AT&T is close to securing a major victory in its battle against the spectrum crunch. While it's not quite a done deal, FCC chairman Genachowski has submitted a proposed order to FCC commissioners that would authorize AT&T's deployment of its LTE service within a 20MHz portion of the 2.3GHz (WCS) band. The deal is unique in that the spectrum is currently reserved for satellite radio, and the reallocation would mark the first of its kind within the WCS band. As you may recall, AT&T previously conceded to a 5MHz dead zone on both ends of Sirius XM's operating frequency in order to mitigate interference concerns, and it seems the move was sufficient to gain the chairman's support.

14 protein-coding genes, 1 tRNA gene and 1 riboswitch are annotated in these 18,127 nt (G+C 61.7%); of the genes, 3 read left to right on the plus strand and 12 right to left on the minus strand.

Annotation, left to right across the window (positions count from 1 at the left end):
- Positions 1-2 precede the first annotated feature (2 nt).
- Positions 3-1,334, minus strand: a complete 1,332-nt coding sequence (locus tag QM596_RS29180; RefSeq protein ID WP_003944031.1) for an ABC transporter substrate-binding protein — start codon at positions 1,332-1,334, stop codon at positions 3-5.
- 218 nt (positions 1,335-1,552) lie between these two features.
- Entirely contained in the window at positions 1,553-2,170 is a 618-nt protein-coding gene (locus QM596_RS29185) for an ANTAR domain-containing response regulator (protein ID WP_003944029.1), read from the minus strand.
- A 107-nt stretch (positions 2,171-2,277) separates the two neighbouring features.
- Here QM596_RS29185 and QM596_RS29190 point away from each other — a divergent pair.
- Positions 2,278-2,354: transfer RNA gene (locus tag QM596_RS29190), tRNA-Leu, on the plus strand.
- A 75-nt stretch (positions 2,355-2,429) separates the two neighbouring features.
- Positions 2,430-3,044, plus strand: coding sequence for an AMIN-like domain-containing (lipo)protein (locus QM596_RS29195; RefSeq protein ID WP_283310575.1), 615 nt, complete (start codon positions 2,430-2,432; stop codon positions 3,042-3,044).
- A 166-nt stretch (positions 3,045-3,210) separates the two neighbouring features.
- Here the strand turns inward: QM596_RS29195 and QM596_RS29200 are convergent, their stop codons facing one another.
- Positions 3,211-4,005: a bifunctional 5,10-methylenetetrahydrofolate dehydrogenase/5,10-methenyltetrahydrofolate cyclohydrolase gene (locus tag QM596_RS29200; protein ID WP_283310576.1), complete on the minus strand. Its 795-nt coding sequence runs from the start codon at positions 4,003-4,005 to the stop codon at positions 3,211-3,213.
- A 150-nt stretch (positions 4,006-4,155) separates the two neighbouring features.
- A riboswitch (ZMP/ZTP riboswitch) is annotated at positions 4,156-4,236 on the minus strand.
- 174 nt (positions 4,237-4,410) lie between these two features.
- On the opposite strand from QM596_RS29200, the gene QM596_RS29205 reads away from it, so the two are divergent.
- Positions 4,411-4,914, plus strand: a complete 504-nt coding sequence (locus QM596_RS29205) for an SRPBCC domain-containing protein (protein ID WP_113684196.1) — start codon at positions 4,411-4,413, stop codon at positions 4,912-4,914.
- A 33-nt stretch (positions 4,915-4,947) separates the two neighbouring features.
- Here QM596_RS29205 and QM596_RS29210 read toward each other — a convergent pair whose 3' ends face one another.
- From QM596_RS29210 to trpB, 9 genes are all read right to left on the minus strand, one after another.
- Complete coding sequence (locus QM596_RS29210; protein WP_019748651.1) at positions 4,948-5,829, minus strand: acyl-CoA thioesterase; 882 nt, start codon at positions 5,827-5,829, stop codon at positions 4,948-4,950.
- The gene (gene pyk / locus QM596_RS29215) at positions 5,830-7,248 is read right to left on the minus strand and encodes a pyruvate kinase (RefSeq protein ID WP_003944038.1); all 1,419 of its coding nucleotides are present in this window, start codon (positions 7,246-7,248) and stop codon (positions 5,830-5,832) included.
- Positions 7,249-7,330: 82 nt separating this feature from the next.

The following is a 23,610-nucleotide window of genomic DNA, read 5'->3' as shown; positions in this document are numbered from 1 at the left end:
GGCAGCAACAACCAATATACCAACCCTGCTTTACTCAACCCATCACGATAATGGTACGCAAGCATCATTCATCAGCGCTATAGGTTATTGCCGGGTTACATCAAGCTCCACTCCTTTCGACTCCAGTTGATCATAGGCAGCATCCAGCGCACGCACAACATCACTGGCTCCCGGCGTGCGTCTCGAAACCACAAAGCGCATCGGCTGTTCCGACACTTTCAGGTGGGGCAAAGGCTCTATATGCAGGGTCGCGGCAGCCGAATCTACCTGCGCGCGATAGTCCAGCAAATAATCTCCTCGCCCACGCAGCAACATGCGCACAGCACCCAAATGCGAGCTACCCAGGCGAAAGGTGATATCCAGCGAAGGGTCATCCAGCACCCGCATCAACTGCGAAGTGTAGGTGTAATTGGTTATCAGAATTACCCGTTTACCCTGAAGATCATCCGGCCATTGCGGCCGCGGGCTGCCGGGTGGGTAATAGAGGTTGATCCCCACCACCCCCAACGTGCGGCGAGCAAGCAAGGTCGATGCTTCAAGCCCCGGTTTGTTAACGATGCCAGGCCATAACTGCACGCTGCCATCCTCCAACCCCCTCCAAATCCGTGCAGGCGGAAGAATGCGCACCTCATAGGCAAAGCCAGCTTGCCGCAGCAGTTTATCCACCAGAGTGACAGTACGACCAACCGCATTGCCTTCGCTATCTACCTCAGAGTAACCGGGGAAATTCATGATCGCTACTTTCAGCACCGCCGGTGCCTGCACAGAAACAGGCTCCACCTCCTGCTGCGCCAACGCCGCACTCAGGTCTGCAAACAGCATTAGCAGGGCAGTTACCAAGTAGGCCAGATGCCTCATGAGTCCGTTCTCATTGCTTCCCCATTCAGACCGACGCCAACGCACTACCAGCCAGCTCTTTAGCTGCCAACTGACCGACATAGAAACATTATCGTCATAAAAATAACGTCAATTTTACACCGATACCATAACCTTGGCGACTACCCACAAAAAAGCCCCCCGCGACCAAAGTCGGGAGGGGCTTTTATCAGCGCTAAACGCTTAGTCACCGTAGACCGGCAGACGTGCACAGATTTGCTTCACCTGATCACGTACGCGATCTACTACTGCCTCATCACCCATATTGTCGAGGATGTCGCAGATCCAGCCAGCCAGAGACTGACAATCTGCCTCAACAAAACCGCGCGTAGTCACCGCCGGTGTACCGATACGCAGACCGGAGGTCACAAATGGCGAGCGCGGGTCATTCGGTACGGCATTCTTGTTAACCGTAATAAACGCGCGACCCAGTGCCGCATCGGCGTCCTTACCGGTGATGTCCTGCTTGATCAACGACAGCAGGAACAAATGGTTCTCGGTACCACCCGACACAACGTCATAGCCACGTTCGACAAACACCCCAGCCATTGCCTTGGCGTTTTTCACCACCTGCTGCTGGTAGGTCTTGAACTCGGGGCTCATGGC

Also looming on the FCC's to-do list is the decision of whether to approve AT&T's purchase NextWave and its unused WCS spectrum. If it's any indication, however, Chairman Genachowski seems bullish on the reallocation and has suggested that the agency may authorize another 30MHz of the WCS band for mobile broadband use. AT&T has previously said that it could feasibly deploy LTE over the 2.3GHz spectrum within the next three years. One group fighting the deal is the Competitive Carrier Association, which posits that AT&T's purchase of such a significant chunk of spectrum on the secondary market is anti-competitive in nature. It'll no doubt be interesting to see if the argument gains any traction with the FCC. In the meantime, you can view remarks from the agency's spokesperson after the break.